…And we definitely found it. We had one thing on the wish list for Patagonia: a multiday hike with our own gear. Torres del Paine was the obvious choice but due to its populairity, we couldn’t book the campsites. As a suitable replacement,we went for something a little more off the beaten track. The Cerro Castillo hike came up and we decided to go for it.
Prepping like never before
Since we had some trouble finding the information we wanted, we pieced together our list of things to bring, buy and prepare from Chilean sites and other travelers’ blogs. To help others, we even wrote our own little guide.
We had brought all our camping gear from The Netherlands and sat down with Berend in Castro to make a grocery list. We shopped until we dropped (and even bought trekking poles) so we would not have a shortage of anything on our adventure.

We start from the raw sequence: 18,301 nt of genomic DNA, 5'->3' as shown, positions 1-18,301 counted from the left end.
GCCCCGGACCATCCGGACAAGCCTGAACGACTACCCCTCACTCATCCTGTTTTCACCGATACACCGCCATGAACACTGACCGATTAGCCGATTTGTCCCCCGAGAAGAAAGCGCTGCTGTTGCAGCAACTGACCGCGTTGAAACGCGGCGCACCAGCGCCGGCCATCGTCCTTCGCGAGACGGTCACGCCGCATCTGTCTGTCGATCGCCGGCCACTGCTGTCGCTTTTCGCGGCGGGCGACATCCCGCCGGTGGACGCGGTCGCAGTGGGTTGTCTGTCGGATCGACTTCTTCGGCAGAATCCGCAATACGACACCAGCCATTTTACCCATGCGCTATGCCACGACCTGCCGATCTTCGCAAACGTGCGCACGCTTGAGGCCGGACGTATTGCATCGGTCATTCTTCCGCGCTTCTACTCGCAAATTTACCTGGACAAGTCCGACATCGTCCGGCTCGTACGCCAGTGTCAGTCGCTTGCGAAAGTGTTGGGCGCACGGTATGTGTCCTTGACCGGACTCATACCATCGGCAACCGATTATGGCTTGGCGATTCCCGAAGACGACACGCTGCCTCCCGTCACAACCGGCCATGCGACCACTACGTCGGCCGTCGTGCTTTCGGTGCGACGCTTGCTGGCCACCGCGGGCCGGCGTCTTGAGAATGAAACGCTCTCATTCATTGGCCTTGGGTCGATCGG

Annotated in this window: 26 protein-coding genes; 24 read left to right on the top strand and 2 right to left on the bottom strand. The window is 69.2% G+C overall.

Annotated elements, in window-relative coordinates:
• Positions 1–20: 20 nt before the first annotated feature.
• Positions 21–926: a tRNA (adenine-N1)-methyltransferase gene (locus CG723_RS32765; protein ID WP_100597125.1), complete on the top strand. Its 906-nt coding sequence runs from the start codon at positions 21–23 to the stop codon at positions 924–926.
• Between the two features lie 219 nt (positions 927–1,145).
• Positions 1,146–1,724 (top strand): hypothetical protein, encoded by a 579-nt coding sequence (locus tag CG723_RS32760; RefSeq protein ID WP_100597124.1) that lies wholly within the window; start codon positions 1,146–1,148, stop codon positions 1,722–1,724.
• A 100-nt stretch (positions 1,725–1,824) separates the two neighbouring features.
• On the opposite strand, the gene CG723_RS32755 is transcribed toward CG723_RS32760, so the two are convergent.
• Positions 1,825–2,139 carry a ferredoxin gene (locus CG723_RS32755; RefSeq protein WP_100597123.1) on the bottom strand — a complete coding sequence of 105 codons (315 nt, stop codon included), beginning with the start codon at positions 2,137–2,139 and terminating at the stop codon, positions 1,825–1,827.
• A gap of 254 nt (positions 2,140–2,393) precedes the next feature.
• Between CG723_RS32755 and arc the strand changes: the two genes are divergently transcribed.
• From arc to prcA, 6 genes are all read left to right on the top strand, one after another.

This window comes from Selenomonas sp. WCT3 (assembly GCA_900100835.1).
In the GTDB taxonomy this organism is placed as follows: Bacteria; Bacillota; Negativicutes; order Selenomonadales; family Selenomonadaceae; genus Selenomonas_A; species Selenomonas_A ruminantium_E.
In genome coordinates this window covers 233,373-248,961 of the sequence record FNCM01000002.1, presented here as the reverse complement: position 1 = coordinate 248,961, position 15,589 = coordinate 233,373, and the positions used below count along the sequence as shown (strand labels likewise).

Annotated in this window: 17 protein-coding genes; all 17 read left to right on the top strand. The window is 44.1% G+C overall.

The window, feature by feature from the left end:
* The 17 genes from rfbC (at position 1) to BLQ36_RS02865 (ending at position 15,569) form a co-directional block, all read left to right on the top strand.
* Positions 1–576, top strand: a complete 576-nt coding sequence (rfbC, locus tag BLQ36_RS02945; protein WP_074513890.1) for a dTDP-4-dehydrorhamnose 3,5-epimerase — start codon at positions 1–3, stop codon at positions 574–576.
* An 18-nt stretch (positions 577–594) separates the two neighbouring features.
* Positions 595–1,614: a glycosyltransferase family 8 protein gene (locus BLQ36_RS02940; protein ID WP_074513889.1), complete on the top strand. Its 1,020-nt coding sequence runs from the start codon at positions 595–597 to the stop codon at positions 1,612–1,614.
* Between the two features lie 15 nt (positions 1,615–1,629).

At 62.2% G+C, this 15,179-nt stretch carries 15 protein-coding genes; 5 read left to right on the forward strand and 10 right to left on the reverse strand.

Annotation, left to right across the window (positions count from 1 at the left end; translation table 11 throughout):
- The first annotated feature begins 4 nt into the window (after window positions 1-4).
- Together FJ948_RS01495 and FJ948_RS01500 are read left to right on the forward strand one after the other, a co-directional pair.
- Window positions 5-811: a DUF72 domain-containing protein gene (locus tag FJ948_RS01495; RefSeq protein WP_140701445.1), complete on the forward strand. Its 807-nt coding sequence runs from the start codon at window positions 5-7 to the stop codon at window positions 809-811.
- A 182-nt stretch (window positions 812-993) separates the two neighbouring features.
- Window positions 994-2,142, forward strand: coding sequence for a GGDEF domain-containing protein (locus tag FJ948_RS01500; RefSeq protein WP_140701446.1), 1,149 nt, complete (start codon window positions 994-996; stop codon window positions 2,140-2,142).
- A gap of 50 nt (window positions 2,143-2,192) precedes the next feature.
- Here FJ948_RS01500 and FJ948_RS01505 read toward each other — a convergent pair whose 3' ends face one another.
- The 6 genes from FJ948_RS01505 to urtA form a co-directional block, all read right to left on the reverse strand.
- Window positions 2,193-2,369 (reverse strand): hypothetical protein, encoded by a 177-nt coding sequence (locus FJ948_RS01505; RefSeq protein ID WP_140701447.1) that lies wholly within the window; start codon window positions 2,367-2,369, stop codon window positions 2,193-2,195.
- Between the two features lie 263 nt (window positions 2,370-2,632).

The route was not completely clear and we already read that the markings were scarce, so we looked up coordinates, saved them in our Google Maps app and Berend took a Google Earth tour along all the paths we would follow. All in all, we were pretty satisfied with our preparations. And, of course, they were a big part of the fun.
Row, row, take the boat
We had another thing on the wish list: Taking a boat trough the Patagonian fjords. We were able to combine our wishes and left for a 30 hour boat trip from Quellon to Puerto Chacabuco. The views were amazing and having to sleep in one big space with loud children, TV’s and about 250 other passengers was well worth it.
From there we took a bus to Coyhaique. We wanted to leave the next day to start the trek but, as it turned out, all the buses were full. So we spend one night in an AirBnB and the next morning we walked to the only road in our direction and started to hitch hike. To our surprise, the 10th vehicle stopped and was willing to drop three people and their huge backpacks off at our exact destination. So far, so good.
Ready, steady, go